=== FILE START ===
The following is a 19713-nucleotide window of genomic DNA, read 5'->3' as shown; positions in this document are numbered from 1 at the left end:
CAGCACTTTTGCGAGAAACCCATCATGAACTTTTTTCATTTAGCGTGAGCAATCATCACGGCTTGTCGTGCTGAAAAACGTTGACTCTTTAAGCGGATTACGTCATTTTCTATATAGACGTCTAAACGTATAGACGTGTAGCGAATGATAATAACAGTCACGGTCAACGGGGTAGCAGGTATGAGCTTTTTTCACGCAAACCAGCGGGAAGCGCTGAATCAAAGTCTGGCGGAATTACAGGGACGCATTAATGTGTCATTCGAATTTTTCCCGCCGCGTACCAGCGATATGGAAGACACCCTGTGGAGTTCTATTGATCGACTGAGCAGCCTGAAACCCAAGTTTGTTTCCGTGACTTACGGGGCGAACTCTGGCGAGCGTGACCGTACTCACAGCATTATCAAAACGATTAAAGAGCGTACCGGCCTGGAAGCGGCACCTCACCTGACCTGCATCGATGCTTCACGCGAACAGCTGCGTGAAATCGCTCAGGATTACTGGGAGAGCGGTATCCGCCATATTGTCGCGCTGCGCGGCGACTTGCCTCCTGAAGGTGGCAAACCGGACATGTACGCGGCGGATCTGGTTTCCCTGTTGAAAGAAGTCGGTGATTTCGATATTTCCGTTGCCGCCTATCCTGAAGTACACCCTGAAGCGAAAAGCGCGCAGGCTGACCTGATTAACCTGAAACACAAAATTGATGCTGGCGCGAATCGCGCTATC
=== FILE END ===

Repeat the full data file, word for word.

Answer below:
The following is a 19713-nucleotide window of genomic DNA, read 5'->3' as shown; positions in this document are numbered from 1 at the left end:
CAGCACTTTTGCGAGAAACCCATCATGAACTTTTTTCATTTAGCGTGAGCAATCATCACGGCTTGTCGTGCTGAAAAACGTTGACTCTTTAAGCGGATTACGTCATTTTCTATATAGACGTCTAAACGTATAGACGTGTAGCGAATGATAATAACAGTCACGGTCAACGGGGTAGCAGGTATGAGCTTTTTTCACGCAAACCAGCGGGAAGCGCTGAATCAAAGTCTGGCGGAATTACAGGGACGCATTAATGTGTCATTCGAATTTTTCCCGCCGCGTACCAGCGATATGGAAGACACCCTGTGGAGTTCTATTGATCGACTGAGCAGCCTGAAACCCAAGTTTGTTTCCGTGACTTACGGGGCGAACTCTGGCGAGCGTGACCGTACTCACAGCATTATCAAAACGATTAAAGAGCGTACCGGCCTGGAAGCGGCACCTCACCTGACCTGCATCGATGCTTCACGCGAACAGCTGCGTGAAATCGCTCAGGATTACTGGGAGAGCGGTATCCGCCATATTGTCGCGCTGCGCGGCGACTTGCCTCCTGAAGGTGGCAAACCGGACATGTACGCGGCGGATCTGGTTTCCCTGTTGAAAGAAGTCGGTGATTTCGATATTTCCGTTGCCGCCTATCCTGAAGTACACCCTGAAGCGAAAAGCGCGCAGGCTGACCTGATTAACCTGAAACACAAAATTGATGCTGGCGCGAATCGCGCTATC